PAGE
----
IETF Funded Research 2002
This study was funded with a $20,000 research grant. “Quality of Life in Essential Tremor (QUEST)” is a study which quantifies and measures disabilities and quality of life issues associated with ET.
In the initial phase, more than 200 people with ET answered 65 questions in the QUEST assessment. Their responses led them to the next section of the assessment, which contained 35 questions about everyday life including physical activities, emotional issues, communication, hobbies, and work-related issues.
Findings of this research were presented at the Eighth International Congress of Parkinson’s Disease and Movement Disorders, Rome, Italy, June 14-17, 2004.
Validation of the Quality of Life in Essential Tremor Questionnaire (QUEST)
A. Troster, R. Pawha, C. M. Tanner, K.E. Lyons
P1185 page S405
Essential tremor (ET), often thought benign, can diminish functioning and quality of life. Functioning may also be disrupted in ET due to fear of embarrassment in social situations, anxiety and depression. QUEST was developed as a “disease-specific” QOL measure for ET. This 30-item questionnaire yields scores in five specific domains (Physical, Psychosocial, Communication, Hobbies/Leisure, Work/Finances) and an overall Summary Index.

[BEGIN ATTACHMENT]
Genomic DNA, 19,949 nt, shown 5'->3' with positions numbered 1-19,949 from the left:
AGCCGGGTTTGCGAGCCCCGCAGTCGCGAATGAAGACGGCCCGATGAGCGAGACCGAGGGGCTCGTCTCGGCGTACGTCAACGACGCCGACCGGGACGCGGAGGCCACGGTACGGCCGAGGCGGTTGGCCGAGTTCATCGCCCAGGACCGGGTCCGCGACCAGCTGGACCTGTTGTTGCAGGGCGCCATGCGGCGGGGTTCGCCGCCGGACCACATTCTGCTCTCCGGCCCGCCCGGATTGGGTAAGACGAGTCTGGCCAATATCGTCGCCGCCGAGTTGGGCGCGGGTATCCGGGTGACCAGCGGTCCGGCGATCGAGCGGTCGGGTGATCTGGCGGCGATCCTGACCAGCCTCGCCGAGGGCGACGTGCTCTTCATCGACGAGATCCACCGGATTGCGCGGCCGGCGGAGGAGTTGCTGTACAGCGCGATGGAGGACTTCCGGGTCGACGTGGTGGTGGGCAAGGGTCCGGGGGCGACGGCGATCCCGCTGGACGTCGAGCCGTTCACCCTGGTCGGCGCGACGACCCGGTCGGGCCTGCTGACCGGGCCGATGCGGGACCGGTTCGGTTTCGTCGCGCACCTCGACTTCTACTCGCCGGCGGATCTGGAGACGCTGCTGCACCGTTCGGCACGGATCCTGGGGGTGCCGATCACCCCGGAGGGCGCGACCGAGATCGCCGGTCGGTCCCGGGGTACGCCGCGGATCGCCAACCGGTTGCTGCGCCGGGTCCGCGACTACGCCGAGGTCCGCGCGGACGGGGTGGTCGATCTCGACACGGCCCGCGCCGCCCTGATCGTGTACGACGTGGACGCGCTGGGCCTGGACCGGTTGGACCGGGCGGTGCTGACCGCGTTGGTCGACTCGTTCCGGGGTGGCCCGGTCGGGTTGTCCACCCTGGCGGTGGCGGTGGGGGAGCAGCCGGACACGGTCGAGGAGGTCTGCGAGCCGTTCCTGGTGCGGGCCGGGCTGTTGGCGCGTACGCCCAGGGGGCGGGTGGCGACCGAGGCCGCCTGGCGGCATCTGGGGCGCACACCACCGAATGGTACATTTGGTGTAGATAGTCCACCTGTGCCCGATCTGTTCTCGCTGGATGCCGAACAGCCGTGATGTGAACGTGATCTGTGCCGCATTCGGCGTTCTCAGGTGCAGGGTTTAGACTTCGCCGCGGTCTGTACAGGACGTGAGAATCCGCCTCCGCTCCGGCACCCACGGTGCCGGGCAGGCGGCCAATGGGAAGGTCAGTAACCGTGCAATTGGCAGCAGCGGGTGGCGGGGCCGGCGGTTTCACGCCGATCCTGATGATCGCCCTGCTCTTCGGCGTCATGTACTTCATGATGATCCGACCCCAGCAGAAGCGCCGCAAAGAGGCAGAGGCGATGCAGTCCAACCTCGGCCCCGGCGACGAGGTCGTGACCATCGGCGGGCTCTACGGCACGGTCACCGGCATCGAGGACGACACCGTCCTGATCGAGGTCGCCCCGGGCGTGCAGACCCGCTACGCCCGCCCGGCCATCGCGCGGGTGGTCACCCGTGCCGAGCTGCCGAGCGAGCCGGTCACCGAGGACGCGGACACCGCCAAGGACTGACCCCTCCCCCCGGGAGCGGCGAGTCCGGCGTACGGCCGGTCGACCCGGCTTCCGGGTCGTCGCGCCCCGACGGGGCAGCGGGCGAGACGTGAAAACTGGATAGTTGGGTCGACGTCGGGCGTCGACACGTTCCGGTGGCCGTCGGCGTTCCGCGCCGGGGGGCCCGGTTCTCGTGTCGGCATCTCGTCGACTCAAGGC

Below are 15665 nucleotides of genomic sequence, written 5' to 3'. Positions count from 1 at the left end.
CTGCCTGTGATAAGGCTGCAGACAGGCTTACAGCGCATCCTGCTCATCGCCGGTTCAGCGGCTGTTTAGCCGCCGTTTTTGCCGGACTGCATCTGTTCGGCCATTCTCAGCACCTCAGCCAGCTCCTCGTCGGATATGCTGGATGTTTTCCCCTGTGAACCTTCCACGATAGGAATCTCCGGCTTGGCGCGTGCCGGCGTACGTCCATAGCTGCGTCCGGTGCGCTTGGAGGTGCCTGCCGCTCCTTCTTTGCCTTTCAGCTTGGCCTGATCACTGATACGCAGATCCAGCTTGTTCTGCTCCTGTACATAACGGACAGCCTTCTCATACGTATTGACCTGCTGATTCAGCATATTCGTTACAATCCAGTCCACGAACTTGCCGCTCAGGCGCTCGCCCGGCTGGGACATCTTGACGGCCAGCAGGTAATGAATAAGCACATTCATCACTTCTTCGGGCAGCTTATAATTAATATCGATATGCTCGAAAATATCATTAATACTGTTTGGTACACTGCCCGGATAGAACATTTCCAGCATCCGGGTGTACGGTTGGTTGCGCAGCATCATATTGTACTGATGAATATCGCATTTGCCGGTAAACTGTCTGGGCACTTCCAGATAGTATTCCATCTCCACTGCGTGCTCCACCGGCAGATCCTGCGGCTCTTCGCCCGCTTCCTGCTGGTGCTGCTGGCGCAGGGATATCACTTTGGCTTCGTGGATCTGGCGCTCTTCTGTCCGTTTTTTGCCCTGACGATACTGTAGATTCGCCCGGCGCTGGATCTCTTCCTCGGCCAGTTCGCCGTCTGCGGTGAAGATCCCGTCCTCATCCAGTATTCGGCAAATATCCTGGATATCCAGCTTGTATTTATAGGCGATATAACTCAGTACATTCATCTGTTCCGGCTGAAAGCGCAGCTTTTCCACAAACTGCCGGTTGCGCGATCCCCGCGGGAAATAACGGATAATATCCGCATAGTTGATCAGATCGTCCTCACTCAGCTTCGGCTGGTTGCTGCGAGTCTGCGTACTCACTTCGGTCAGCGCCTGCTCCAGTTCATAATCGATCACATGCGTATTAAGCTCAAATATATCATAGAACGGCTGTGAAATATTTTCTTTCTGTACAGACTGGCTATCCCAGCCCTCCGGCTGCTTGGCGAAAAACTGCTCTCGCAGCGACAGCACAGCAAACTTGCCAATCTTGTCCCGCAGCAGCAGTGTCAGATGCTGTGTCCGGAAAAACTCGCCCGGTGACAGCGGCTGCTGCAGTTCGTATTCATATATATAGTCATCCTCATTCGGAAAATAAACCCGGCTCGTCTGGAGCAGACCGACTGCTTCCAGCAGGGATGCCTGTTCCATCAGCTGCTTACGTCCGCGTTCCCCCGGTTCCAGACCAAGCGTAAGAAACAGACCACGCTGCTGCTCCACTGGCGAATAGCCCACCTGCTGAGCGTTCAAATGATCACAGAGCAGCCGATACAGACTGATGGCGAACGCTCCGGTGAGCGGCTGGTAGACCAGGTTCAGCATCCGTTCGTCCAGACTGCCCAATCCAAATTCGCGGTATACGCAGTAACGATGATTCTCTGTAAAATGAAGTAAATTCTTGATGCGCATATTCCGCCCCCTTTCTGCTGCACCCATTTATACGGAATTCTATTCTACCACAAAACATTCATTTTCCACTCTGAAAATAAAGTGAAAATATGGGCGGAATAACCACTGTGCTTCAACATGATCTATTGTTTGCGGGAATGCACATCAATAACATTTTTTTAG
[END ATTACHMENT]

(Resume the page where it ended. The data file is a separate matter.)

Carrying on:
Sixty-five persons with ET and showing no other neurological and psychiatric illness were assessed using the Fahn-Tolosa-Marin Tremor Rating Scale (TRS), the Quality of Life in Essential Tremor Questionnaire (QUEST), Parkinson’s Disease Questionnaire (PDQ-39) and Beck Depression Inventory (BDI).
The QUEST demonstrated good validity given its sensitivity to overall severity of both self-rated and physician-rated tremor. The expected relationships between specific quality of life domains and body part affected by tremor hold much more strongly for patient than physician-rated tremor severity. Work/Finance scores on the QUEST appear more strongly related to psychosocial factors such as stigma, social support, and depression than physical aspects of tremor. The QUEST generally demonstrates expected relationships with an independent QOL scale (PDQ), suggesting good convergent construct validity.
There is minimal if any relationship between duration of tremor and quality of life in ET. The QUEST appears to be a valid measure of quality of life in ET and correlates well with physician ratings of tremor.